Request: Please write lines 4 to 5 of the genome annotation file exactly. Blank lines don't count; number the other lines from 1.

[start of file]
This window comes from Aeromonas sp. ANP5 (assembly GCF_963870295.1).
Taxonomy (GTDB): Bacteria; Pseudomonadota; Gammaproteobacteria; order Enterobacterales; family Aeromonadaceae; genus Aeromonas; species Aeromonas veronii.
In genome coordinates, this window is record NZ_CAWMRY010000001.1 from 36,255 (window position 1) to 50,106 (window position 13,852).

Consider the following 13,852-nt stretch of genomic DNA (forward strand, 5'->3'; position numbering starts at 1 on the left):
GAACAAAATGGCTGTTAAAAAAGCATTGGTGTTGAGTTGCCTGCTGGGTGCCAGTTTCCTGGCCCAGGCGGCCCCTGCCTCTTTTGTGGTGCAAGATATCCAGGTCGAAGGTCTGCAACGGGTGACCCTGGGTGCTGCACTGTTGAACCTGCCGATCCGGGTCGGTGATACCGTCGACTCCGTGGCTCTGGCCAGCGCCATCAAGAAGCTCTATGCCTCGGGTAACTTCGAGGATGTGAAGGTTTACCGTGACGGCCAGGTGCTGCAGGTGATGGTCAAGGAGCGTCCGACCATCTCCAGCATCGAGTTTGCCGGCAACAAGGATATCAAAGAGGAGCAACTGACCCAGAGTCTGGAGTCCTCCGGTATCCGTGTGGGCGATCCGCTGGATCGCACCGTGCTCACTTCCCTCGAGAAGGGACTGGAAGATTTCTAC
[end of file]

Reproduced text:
Consider the following 13,852-nt stretch of genomic DNA (forward strand, 5'->3'; position numbering starts at 1 on the left):
GAACAAAATGGCTGTTAAAAAAGCATTGGTGTTGAGTTGCCTGCTGGGTGCCAGTTTCCTGGCCCAGGCGGCCCCTGCCTCTTTTGTGGTGCAAGATATCCAGGTCGAAGGTCTGCAACGGGTGACCCTGGGTGCTGCACTGTTGAACCTGCCGATCCGGGTCGGTGATACCGTCGACTCCGTGGCTCTGGCCAGCGCCATCAAGAAGCTCTATGCCTCGGGTAACTTCGAGGATGTGAAGGTTTACCGTGACGGCCAGGTGCTGCAGGTGATGGTCAAGGAGCGTCCGACCATCTCCAGCATCGAGTTTGCCGGCAACAAGGATATCAAAGAGGAGCAACTGACCCAGAGTCTGGAGTCCTCCGGTATCCGTGTGGGCGATCCGCTGGATCGCACCGTGCTCACTTCCCTCGAGAAGGGACTGGAAGATTTCTAC